10 Nov 2012 The Price of Laughter
G.P. Maxim “Dame A.M. Thiam” Siragusa
In a seriously depressed economy, a little more can mean a lot. This rule applies to food, to money, to frivolous goods, and to basic things like water and electricity.
If you live in a place like Leona, Senegal, there are some realities that will color your life as long as you’re there. Statistically speaking, you are probably unemployed most of the year and any money you come by goes quickly — not always to what you need, either, but sometimes to what you want, as impulsive as that is. If you happen to be employed, life is still pretty tough if you’re not frugal. The essentials — food, clean water, electricity, healthcare — eat up most of your income. Whatever is left is set aside for short-term purchases like more food for later, or some water for the next day. That’s assuming friends or family don’t need it first. It’s tough to be wealthy here because it’s nearly impossible to become “well-off” to begin with.
It’s fairly easy to tell which families are well-to-do and happy, not by how much money they have or how much stuff they have around the house, but by how much they laugh.
My household can afford not just three big meals a day, but a good chunk of food for our neighbors as well. Some of them get by because of it. We can afford afternoon tea and snacks and presents for guests. We can afford clean water, electricity (when the power’s on) and soap and oils to clean our clothes and house. We also laugh. A lot.
We make jokes, we make fun of me, we poke fun at each other, we sit back and giggle at things we see happening around town and within our own compound- we can afford to do this because we can afford to provide our basic needs. We laugh often and it is because of the little we have alongside the extra we’re blessed with. In truth, that’s all we need; we provide contentment with it ourselves and we feel all the more wealthy for it. We can brew attaya and enjoy some beignets as we crack up at the gawky white guy practicing Wolof because we aren’t forced to work in the hot afternoon. We do not subsist — we truly live. And it’s a good life to live, too. It doesn’t come without a lot of hard work and intense networking on the part of the adults in the family, but a lot of good comes our way in the end.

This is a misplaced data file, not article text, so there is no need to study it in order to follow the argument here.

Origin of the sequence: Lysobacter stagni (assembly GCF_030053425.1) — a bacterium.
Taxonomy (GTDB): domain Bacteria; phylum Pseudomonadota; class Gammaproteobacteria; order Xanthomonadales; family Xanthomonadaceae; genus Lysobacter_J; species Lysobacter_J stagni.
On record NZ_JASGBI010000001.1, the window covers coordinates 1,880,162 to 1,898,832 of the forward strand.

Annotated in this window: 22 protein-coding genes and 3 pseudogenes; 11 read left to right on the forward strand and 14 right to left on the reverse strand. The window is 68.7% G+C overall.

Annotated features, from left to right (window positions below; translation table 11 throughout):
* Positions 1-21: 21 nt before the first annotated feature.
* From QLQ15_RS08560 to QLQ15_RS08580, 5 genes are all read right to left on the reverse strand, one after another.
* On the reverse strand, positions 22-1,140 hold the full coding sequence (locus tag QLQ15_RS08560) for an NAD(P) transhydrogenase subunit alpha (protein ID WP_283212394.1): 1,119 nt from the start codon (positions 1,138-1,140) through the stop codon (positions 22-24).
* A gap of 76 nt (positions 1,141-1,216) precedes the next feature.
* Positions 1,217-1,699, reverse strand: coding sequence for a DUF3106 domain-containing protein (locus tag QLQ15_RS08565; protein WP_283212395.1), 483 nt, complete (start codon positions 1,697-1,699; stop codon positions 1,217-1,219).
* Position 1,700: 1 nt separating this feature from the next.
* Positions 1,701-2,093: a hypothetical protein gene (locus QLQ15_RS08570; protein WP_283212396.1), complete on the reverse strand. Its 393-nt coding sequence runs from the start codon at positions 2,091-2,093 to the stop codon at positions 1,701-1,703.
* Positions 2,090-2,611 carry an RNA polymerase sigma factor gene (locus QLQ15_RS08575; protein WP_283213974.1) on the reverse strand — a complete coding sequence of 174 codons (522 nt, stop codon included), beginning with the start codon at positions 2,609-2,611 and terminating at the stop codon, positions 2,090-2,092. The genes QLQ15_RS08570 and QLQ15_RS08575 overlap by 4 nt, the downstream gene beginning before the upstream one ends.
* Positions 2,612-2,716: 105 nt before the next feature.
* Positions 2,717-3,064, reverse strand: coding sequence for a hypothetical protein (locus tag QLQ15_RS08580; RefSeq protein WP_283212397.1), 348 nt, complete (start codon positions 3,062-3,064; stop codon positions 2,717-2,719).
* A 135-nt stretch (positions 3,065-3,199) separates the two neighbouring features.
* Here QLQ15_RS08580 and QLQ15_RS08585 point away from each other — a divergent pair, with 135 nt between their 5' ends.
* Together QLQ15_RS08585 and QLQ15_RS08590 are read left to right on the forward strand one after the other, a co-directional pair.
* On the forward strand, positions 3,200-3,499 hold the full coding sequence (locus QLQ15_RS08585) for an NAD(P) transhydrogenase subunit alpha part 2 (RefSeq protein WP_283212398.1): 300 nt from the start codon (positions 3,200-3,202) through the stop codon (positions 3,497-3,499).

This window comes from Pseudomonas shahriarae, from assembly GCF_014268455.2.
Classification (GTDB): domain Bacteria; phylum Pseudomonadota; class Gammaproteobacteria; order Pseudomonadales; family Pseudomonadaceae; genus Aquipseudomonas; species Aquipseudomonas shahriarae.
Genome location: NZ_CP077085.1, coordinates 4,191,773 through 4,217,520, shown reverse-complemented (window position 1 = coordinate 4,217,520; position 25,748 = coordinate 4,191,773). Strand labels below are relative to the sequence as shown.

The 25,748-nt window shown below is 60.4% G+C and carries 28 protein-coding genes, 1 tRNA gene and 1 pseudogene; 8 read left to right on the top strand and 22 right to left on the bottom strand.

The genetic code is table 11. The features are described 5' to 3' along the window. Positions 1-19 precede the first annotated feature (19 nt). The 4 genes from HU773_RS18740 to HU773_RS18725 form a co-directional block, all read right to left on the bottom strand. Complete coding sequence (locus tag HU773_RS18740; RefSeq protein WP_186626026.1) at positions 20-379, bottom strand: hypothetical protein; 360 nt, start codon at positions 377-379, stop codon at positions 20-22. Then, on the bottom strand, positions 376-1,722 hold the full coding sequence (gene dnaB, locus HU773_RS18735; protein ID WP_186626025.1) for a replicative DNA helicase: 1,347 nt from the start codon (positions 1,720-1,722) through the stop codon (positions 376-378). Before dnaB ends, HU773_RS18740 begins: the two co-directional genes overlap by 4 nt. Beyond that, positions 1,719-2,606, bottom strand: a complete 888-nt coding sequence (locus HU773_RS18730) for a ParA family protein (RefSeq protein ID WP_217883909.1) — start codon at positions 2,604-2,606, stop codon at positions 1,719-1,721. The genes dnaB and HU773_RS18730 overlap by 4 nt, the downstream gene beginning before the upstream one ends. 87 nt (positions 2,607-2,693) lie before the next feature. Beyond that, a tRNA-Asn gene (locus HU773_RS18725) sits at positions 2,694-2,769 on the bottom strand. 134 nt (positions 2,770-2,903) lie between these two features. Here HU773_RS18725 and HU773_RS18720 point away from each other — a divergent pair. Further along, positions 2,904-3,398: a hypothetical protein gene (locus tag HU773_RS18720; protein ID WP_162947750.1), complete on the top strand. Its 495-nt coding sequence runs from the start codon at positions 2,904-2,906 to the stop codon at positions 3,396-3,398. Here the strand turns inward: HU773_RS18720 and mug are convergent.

There are some households that I don’t hear laughing. They are the ones with very few, if any, goats or chickens; the ones without lights on after dark; the ones you look at and realize there’s never smoke from a cooking fire coming over the walls of their property. Those households don’t laugh as much. To be unable to afford basic needs for survival is to be unable to afford the luxury of enjoying life and laughing at it often. That’s what laughter is: an indicator of those who are able to live and love life to the fullest extent possible.
The little things allow us to feel like we are kings. To enjoy some bread with tea or coffee in the morning while watching the news instead of waiting for someone to bring us some; to be able to go out to the street and greet friends as they walk by rather than needing to walk to the well to see if you can have some water; to be able to go home and enjoy lunch rather than go to someone’s house and clandestinely ask or beg for food — such things make me feel like like I am living a life of unadorned luxury with my family here in Senegal, and it’s because I can find laughter and enjoyment without excessive creature comforts. With the consistency of basic provisions, tranquility and laughter will surely follow. Let me correct myself: I don’t just “feel” like I’m living a life of unadorned luxury; I AM living a life of unadorned luxury.
In the United States, I live a life of true material comfort. I’m extremely excited to fly back to that life. But I’m more excited to fly back to my family. Because, for as much as we talked and laughed with each other before I came here, I understand now that we can do so because we are so extremely well-provided for. I love my life and those in it, but knowing now just what I’ve been afforded beyond the material has made me realize that as long as you have the essentials you can easily be rich beyond any physical measure. We are not rich for what it is we have, but because we can harvest the grain of life and distill it to form the sweetest of liquors — the laughter of enjoyment, sweeter than wine, that comes with being able to sit back and observe and enjoy all those to whom we’re tied, family and friends alike. Am I going to give up the frivolous, material things I love? No. But I can appreciate them infinitely more when I’m home, knowing that I’m lucky to even have them, and that they are only enjoyable because all else withstanding — my relationship to my family, my friends, my future — is taken care of beyond the need for worry.